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Winners, Losers & Microsoft
Competition and Antitrust in High Technology
By Stan J. Liebowitz, Stephen E. Margolis
Independent InstituteCopyright © 2001 The Independent Institute
All rights reserved.
"Build a better mousetrap and the world will beat a path to your door." This adage, most often attributed to Ralph Waldo Emerson, is implicit in enough economic thinking that it might well take its place alongside "Incentives matter" and "Marginal returns eventually decline" as a fundamental building block. In the past decade, however, some journalists, bureaucrats, and even some economists have begun to doubt Emerson's adage. The markets for new technologies, they say, seem to behave differently from the markets for traditional goods and services. Laissez-faire policies may have produced good results in other times, but they cannot be relied on in the Age of Technology. Emerson, they say, may have been right about mousetraps, but his adage doesn't hold up so well if the only mouse in sight is a computer mouse.
Doubts, of course, are niggling things, but once they gain a footing, it's only human nature to look for evidence that doubts may be facts. And the evidence seems to be everywhere. Consider the typewriter keyboard. Everybody knows that the QWERTY keyboard arrangement is completely arbitrary. We'd all be better off if we had a different one, but changing now would just be too much trouble. We stick to the old, inefficient arrangement only out of unhappy habit. The market failed us on that one, didn't it?
And what about VCR format? Surely you've heard that the Beta format was much, much better than the VHS format that dominates the market today. Another market failure?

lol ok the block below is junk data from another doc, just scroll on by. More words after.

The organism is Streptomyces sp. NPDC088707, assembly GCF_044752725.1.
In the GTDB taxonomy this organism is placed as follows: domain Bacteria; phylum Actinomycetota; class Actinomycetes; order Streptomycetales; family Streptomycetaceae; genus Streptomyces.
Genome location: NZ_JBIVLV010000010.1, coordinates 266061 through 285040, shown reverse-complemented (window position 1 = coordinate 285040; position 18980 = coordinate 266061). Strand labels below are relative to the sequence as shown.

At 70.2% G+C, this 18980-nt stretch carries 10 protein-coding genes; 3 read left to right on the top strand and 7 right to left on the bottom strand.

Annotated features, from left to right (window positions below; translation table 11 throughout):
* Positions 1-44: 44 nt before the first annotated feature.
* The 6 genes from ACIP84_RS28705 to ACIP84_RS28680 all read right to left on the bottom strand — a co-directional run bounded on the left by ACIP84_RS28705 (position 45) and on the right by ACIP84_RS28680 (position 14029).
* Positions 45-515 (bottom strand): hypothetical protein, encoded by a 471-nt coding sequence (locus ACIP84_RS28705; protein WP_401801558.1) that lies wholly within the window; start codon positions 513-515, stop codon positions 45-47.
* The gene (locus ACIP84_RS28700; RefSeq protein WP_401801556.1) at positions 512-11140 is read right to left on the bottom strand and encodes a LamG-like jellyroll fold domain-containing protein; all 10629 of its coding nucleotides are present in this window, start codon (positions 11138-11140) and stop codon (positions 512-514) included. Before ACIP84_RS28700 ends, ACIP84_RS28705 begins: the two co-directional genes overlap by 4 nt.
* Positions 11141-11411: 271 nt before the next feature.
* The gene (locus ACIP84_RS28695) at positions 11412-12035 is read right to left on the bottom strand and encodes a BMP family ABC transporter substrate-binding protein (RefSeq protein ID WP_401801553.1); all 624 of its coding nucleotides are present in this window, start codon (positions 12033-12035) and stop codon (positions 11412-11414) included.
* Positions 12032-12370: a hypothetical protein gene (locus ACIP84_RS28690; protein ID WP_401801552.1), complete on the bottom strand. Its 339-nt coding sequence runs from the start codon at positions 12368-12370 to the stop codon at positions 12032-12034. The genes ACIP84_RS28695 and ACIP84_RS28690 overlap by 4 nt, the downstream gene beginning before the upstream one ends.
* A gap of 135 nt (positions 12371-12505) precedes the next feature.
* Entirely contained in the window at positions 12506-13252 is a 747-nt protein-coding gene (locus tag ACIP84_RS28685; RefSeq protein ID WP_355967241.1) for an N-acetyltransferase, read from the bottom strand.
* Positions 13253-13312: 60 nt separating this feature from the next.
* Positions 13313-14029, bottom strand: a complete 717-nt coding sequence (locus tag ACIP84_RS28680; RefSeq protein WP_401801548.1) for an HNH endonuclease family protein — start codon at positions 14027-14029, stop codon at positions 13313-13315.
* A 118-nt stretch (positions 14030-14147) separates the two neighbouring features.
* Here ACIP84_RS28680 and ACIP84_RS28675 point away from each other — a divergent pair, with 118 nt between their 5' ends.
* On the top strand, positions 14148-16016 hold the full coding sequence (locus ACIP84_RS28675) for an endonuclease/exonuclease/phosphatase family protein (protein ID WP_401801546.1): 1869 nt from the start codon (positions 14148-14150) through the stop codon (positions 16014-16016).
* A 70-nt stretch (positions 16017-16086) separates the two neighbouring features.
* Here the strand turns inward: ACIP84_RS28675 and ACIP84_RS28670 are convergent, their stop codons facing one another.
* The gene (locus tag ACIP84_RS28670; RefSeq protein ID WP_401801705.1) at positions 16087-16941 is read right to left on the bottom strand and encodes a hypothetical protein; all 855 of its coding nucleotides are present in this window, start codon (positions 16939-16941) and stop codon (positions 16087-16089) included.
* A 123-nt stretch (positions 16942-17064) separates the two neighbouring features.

Or let's look at the war between Apple and DOS operating systems. Talk to any Mac owner. He'll be quick to tell you that Macintosh was a whole lot better than DOS. We'd all be using the Mac today except for one thing: The market failed. Didn't it?
If such stories were true, the evidence would be incontrovertible: In markets for technology, the best does not always prevail. And in this unpredictable New World, quality would lose out to the oddest things: a trivial head start, an odd circumstance, a sleight of hand. When there are benefits to compatibility, or conformity, or certain other kinds of interaction that can be categorized as network effects, a single product would tend to dominate in the market. Moreover, this product would enjoy its privileged position whether or not it was the best available.
Thus, the new technology gives economics, the dismal science, a chance to forge an unhappy marriage with the bad-news media. Journalists have been quick to file the bad-news story of how the world is not only unfair, but also illogical. Private litigants in the antitrust arena file suits alleging unfair competition. Incumbents, they say, are using unfair advantages to foist inferior products on an unsuspecting public. The U.S. Justice Department has been quick to second the notion, using it to support their cases against Microsoft and other successful U.S. firms.
The good news for consumers, though the bad news for the failure-mongers and the U.S. Justice Department (and possibly for consumers if the Department of Justice should prevail), is that the economic theory of a high-tech market locked in to failure has its foundation only in shallow perceptions — not in facts. A hard look at the claims of real-world market failures shows that they are not failures at all. The winners in the high-tech world have won not by chance, but rather by the choices of consumers in an open market. A responsible examination of the historical record provides evidence that entrepreneurship and consumer sovereignty work as well in high-tech markets as they do in more traditional ones — which is to say, very well indeed.